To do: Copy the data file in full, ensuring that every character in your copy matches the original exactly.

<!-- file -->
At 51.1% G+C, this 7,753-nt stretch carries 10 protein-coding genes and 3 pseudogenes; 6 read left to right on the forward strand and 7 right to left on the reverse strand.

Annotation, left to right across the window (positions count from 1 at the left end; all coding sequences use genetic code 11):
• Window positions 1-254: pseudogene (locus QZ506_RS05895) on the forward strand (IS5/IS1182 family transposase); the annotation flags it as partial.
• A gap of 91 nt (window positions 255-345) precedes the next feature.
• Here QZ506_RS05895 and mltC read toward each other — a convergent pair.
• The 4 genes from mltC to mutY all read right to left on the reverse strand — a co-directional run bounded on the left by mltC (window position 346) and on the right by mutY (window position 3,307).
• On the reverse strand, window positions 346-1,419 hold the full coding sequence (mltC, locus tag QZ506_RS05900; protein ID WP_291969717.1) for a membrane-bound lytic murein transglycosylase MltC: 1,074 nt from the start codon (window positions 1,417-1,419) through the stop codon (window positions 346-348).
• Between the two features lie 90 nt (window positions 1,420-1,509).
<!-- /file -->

At 51.1% G+C, this 7,753-nt stretch carries 10 protein-coding genes and 3 pseudogenes; 6 read left to right on the forward strand and 7 right to left on the reverse strand.

Annotation, left to right across the window (positions count from 1 at the left end; all coding sequences use genetic code 11):
• Window positions 1-254: pseudogene (locus QZ506_RS05895) on the forward strand (IS5/IS1182 family transposase); the annotation flags it as partial.
• A gap of 91 nt (window positions 255-345) precedes the next feature.
• Here QZ506_RS05895 and mltC read toward each other — a convergent pair.
• The 4 genes from mltC to mutY all read right to left on the reverse strand — a co-directional run bounded on the left by mltC (window position 346) and on the right by mutY (window position 3,307).
• On the reverse strand, window positions 346-1,419 hold the full coding sequence (mltC, locus tag QZ506_RS05900; protein ID WP_291969717.1) for a membrane-bound lytic murein transglycosylase MltC: 1,074 nt from the start codon (window positions 1,417-1,419) through the stop codon (window positions 346-348).
• Between the two features lie 90 nt (window positions 1,420-1,509).